Around the time of Joshua Tree, not only was I fascinated by music, but also mathematics. I was studying both, but opted for degrees in math, and then physics, thinking it was the more practical choice. But also because the more I "studied" music, the more I didn't want to know what made it tick. The natural thing to do when studying this interval, mathematically, was to find this ratio between the two rhythms (the rhythm of the drum and the rhythm of the guitar). Listening to the music, it's easy to count the number of beats per minute, but counting the number of delayed notes (the guitar rhythm) per minute is difficult. But if you have a digital delay and a drum machine, this can easily be quantified. In fact, I had implemented this sound in my own music , some old songs of which I have recently put on a MySpace page. In particular, on "Shadow to the Wind," I am not even playing the rhythm guitar part, but had programmed it according to this "Edge" delay.
When I'd count and take a ratio of (beats per minute)/(delayed notes per minute), I'd always get a number close to 0.36788. This is to say, there was roughly three delayed notes per beat, or as Tim Darling points out, it's roughly 3/16 tempo (though really I think he meant 6/16 time or 3/8 time, where 3/8 = 0.375, which is a close approximation to 0.36788). But I wasn't interested in rough approximations. I wanted to know the significance of that number. When you invert the number it is obvious. (1/0.3678794) = 2.7182821 or e, Euler's number, probably the single most important number in mathematics that is used to explain a lot of natural phenomena such as exponential decay. That is, if you divide the (delayed notes per minute)/(beats per minute) you get e! Moreover, the function of the inverse of e, or 1/e, is what is referred to as a natural logarithm, that is used to explain all sorts of natural multiplicative phenomena.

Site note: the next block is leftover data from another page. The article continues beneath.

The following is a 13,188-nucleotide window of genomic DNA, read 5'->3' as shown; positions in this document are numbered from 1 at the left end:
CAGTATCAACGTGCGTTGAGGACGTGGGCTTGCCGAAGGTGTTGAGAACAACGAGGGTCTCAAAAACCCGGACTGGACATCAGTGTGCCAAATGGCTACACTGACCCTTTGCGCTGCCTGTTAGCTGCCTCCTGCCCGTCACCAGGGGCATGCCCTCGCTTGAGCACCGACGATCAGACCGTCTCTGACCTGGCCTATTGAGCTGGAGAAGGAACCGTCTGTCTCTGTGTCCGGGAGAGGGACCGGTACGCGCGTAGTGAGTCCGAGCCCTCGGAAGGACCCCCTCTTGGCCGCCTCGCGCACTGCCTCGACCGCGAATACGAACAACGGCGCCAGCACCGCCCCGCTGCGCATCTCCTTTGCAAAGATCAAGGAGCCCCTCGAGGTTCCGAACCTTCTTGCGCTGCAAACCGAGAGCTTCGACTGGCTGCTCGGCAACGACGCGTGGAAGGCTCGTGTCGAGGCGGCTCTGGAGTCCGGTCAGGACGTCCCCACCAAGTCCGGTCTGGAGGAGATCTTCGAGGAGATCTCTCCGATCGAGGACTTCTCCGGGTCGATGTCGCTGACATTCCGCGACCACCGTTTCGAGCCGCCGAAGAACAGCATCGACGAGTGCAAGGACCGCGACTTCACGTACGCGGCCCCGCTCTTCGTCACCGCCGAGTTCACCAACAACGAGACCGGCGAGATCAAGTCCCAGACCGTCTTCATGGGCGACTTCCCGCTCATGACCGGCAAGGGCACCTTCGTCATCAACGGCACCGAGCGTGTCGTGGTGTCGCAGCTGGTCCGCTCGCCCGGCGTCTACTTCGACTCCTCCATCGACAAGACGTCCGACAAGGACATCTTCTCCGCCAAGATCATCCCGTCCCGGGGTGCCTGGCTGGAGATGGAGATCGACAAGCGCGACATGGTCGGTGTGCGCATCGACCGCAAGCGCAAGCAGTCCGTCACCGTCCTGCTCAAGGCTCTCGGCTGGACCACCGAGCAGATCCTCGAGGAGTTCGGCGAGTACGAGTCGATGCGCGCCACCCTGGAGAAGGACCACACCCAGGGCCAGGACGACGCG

This is what it would look like on a timescale if you plucked a note (black dot) followed by another note a half beat away. The smaller gray notes following are the delayed notes.
The delayed note would come again right before (0.13212 of a beat) before the next note. A further study could probably be made on the various successive intervals generated between the notes and the significance of them. But the important correlation is that the ratio of the beat interval to the delay interval is e.
If we go back to Tim Darling's analysis, he says the secret setting for "Where The Streets Have No Name" is 340-350 ms. I went back and counted the number of beats per minute in the song, and its actually like 64 beats per minute, so each beat is about 0.9375 seconds. So now if we divide the beat interval of 0.9375 by this setting of 345 ms or 0.345 seconds, we get (0.9375)/(0.345) = 2.7173913, which is pretty damn close to e (2.718281...), which explains why this particular setting works for this particular song. So, more precisely, if you have a song that is exactly 60 beats per minutes, or a beat interval of exactly one second, then to get the "Edge" delay, you'd set it to 367.88 ms. For any other beat interval, all you have to do is divide by e to figure out what to set your delay on.
This is obviously nothing The Edge needs to "know" to play guitar like he does, at least not consciously, just like a sunflower or pine tree doesn't need to "know" what a Fibonacci number or Golden Ratio is to generate the whorling patterns in it's flowers and cones (the subject of my math thesis). And the question still remains as to "why e?" In the case of the plants, the golden ratio allows them to optimally space leaves on an axis for maximum sun exposure. There is a physical reason. But why the delay ratio of e sounds most appealing, still remains to be determined. I am not sure I want to know.
(c) 2007 Derek White